LIVER TRANSPLANTATION 20:399, 2014
LETTER TO THE EDITORS
Reply: Donor Vaccination: Is It Necessary to Prevent HBV Recurrence after Living Donor Liver Transplantation? Received December 4, 2013; accepted December 5, 2013.
TO THE EDITORS: We appreciate the interest generated by the concept of adoptive immunity.1 The ultimate proof of the engraftment of donor lymphocytes would come from bone marrow studies, which we did not perform in this trial. However, the fact that engraftment does occur is quite evident from the fact that 19 of 75 patients developed significant antibody titers. Fourteen of these 17 patients had spontaneous antibody production, whereas the other 5 patients had antibody production as a response to vaccination more than 6 months after transplantation. There are other facts that underline the durability of engraftment. All the patients who developed significant antibody titers maintained titers greater than 10 mIU/mL over a median follow-up period of 17 months (range 5 6-70 months). Moreover, even the patients who did not form significant antibody titers did clear hepatitis B surface antigen, and they maintained a seronegative status throughout the follow-up. Sixty-six of the 75 patients in our cohort cleared hepatitis B surface antigen without significant recurrence over a long period of time (the actuarial probability of clearance was 92% at 2 years). This high seroclearance rate has not been documented in nontransplant patients with chronic hepatitis B.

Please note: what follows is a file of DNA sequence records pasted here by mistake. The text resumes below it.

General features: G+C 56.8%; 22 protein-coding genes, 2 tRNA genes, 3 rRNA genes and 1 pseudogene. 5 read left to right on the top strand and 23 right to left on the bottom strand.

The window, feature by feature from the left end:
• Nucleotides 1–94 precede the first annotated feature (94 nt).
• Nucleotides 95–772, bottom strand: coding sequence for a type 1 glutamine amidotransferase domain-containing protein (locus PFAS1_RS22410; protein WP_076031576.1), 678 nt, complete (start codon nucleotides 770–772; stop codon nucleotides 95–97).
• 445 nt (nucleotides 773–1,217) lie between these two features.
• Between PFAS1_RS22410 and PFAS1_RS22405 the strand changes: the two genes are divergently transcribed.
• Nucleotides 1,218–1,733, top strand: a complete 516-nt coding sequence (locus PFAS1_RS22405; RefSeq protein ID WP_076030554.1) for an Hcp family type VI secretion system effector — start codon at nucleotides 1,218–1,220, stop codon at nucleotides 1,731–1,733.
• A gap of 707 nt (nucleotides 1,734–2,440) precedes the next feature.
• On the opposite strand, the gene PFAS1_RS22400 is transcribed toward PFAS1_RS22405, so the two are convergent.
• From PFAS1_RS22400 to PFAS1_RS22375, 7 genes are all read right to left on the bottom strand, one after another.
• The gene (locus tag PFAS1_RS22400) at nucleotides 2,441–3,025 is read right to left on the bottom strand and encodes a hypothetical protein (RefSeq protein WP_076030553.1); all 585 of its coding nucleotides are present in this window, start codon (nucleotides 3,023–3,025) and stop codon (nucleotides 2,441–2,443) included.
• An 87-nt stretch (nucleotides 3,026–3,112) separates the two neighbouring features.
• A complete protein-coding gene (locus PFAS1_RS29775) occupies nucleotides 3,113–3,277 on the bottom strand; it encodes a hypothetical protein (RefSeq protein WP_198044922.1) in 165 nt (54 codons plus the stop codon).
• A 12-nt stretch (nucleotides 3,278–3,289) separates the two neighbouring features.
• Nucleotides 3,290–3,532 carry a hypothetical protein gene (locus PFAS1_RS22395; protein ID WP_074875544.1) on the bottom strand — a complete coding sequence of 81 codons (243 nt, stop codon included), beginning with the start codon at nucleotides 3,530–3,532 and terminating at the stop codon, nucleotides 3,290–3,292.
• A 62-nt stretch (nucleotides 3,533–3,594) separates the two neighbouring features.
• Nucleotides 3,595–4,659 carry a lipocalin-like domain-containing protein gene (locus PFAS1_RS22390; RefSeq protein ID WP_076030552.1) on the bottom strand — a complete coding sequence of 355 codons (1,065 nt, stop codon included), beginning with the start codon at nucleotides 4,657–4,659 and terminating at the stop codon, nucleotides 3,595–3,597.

As for the other queries from Jiang et al., first, we did not systematically study the donor antibody response during the study period. However, this is being done in a follow-up trial. Second, most of the recipients received blood and blood products; we agree that this may have been contributory. Third, double-dose vaccination is very safe. None of the donors had any adverse events due to vaccination. Fourth, the low HBV DNA count before transplantation was deliberate. We actually postponed many elective transplants so that we could administer oral antivirals for at least 4 to 6 weeks to bring down DNA counts. Subash Gupta, M.D. Manav Wadhawan, M.D. Center for Liver and Biliary Sciences Indraprastha Apollo Hospital New Delhi, India
REFERENCE 1. Wadhawan M, Gupta S, Goyal N, Taneja S, Kumar A. Living related liver transplantation for hepatitis B–related liver disease without hepatitis B immune globulin prophylaxis. Liver Transpl 2013;19:1030-1035.
Address reprint requests to Subash Gupta, M.D., Center for Liver and Biliary Sciences, Indraprastha Apollo Hospital, Room No 1246, New Delhi 110076, India. E-mail: [email protected]
DOI 10.1002/lt.23816 View this article online at wileyonlinelibrary.com. LIVER TRANSPLANTATION. DOI 10.1002/lt. Published on behalf of the American Association for the Study of Liver Diseases
C 2014 American Association for the Study of Liver Diseases. V